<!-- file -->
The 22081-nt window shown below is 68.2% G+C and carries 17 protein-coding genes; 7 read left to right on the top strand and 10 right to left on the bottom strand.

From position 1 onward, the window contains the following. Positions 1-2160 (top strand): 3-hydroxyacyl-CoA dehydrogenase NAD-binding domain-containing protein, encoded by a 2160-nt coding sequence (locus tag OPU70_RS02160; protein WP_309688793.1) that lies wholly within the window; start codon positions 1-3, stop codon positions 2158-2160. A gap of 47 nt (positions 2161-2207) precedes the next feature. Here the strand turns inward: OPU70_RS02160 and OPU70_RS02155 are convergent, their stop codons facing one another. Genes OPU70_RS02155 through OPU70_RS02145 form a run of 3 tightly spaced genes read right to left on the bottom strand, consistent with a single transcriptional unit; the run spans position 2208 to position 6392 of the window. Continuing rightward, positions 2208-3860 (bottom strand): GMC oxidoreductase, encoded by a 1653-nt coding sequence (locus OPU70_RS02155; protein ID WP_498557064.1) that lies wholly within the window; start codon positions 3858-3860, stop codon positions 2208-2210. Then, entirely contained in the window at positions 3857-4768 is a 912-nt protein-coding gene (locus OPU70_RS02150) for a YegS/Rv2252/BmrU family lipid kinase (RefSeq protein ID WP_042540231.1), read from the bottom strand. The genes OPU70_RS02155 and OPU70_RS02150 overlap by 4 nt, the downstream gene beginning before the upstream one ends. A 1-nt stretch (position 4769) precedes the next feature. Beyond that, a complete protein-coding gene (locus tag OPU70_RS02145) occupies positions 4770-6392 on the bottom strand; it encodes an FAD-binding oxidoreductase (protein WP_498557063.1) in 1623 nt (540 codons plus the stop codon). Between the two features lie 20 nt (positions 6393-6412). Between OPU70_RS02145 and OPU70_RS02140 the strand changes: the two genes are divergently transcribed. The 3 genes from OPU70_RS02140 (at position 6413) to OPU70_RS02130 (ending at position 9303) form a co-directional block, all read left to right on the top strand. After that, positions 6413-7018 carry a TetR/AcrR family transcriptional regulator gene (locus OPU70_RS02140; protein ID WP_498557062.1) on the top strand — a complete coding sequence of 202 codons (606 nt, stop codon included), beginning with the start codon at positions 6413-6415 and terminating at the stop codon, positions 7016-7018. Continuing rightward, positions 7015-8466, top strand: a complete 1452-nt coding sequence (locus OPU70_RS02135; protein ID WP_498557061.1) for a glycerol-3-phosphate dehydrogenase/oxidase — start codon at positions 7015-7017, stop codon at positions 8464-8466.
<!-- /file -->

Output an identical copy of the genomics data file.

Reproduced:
The 22081-nt window shown below is 68.2% G+C and carries 17 protein-coding genes; 7 read left to right on the top strand and 10 right to left on the bottom strand.

From position 1 onward, the window contains the following. Positions 1-2160 (top strand): 3-hydroxyacyl-CoA dehydrogenase NAD-binding domain-containing protein, encoded by a 2160-nt coding sequence (locus tag OPU70_RS02160; protein WP_309688793.1) that lies wholly within the window; start codon positions 1-3, stop codon positions 2158-2160. A gap of 47 nt (positions 2161-2207) precedes the next feature. Here the strand turns inward: OPU70_RS02160 and OPU70_RS02155 are convergent, their stop codons facing one another. Genes OPU70_RS02155 through OPU70_RS02145 form a run of 3 tightly spaced genes read right to left on the bottom strand, consistent with a single transcriptional unit; the run spans position 2208 to position 6392 of the window. Continuing rightward, positions 2208-3860 (bottom strand): GMC oxidoreductase, encoded by a 1653-nt coding sequence (locus OPU70_RS02155; protein ID WP_498557064.1) that lies wholly within the window; start codon positions 3858-3860, stop codon positions 2208-2210. Then, entirely contained in the window at positions 3857-4768 is a 912-nt protein-coding gene (locus OPU70_RS02150) for a YegS/Rv2252/BmrU family lipid kinase (RefSeq protein ID WP_042540231.1), read from the bottom strand. The genes OPU70_RS02155 and OPU70_RS02150 overlap by 4 nt, the downstream gene beginning before the upstream one ends. A 1-nt stretch (position 4769) precedes the next feature. Beyond that, a complete protein-coding gene (locus tag OPU70_RS02145) occupies positions 4770-6392 on the bottom strand; it encodes an FAD-binding oxidoreductase (protein WP_498557063.1) in 1623 nt (540 codons plus the stop codon). Between the two features lie 20 nt (positions 6393-6412). Between OPU70_RS02145 and OPU70_RS02140 the strand changes: the two genes are divergently transcribed. The 3 genes from OPU70_RS02140 (at position 6413) to OPU70_RS02130 (ending at position 9303) form a co-directional block, all read left to right on the top strand. After that, positions 6413-7018 carry a TetR/AcrR family transcriptional regulator gene (locus OPU70_RS02140; protein ID WP_498557062.1) on the top strand — a complete coding sequence of 202 codons (606 nt, stop codon included), beginning with the start codon at positions 6413-6415 and terminating at the stop codon, positions 7016-7018. Continuing rightward, positions 7015-8466, top strand: a complete 1452-nt coding sequence (locus OPU70_RS02135; protein ID WP_498557061.1) for a glycerol-3-phosphate dehydrogenase/oxidase — start codon at positions 7015-7017, stop codon at positions 8464-8466.